I may not be able to watch the movie. The pain maybe too real. With my $491/mo PBGC pension, with which I may only be able to buy a cup of coffee someday, I will do what so many of the pilots of that airplane have not, I am alive.
    I have found another love, soaring to heights I flew in a jet plane in an airplane as beautiful as flight itself with only a tow.

  14. Jean Karam Says:

    After 44 yrs of flying experience in an airline.
    I can say that the movie was great and professional.

    It shows how much a pilot is weak and helpless if he has to face an incident.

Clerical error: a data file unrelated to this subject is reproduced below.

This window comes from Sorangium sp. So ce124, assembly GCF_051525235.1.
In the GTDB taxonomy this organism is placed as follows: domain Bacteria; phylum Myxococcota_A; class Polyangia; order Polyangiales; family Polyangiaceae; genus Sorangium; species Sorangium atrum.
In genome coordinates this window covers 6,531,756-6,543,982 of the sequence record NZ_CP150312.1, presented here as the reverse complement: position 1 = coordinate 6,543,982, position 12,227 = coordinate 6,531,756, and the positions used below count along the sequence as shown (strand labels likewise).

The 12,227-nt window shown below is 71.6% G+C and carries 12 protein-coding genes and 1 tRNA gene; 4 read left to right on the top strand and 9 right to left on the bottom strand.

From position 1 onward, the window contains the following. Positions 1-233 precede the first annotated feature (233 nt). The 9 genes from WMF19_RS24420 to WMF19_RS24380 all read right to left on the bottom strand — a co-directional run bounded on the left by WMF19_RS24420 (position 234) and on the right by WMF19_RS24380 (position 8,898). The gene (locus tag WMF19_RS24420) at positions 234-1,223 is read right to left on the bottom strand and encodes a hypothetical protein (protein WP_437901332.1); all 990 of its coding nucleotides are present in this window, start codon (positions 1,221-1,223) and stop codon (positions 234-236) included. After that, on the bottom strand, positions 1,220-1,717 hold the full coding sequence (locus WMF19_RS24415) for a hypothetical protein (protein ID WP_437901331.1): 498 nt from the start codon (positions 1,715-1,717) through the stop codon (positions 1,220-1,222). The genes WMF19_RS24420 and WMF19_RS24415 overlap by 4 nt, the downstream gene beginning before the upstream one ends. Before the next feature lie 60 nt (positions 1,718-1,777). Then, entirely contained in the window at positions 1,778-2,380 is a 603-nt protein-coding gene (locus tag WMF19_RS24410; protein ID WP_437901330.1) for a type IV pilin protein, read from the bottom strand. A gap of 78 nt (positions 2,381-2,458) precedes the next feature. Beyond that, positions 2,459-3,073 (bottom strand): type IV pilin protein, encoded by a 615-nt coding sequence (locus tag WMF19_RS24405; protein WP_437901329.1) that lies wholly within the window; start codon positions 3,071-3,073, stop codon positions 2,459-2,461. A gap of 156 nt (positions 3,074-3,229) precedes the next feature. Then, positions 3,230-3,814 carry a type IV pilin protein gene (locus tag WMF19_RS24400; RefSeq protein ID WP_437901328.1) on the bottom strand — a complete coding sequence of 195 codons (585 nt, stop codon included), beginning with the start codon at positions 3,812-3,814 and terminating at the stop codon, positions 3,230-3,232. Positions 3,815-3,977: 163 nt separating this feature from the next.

Luckily Capt Sullenberger who I salute here had no casualties.

    Instead of being decorated for saving lives under short notice and admitting his right by law to exercise whatever decision he takes in an emergency

    He has to face not only his conscience

    but also the big doubt of the ” WHAT IF? ” of all those minds sitting peacefully behind their desks and thinking of the weakest link to throw their blames on?

    BEST WISHES TO Capt Sullenberger and his crew
    And a big thanks to Clint Eastwood and his wonderful team for making this beautiful and very realistic movie.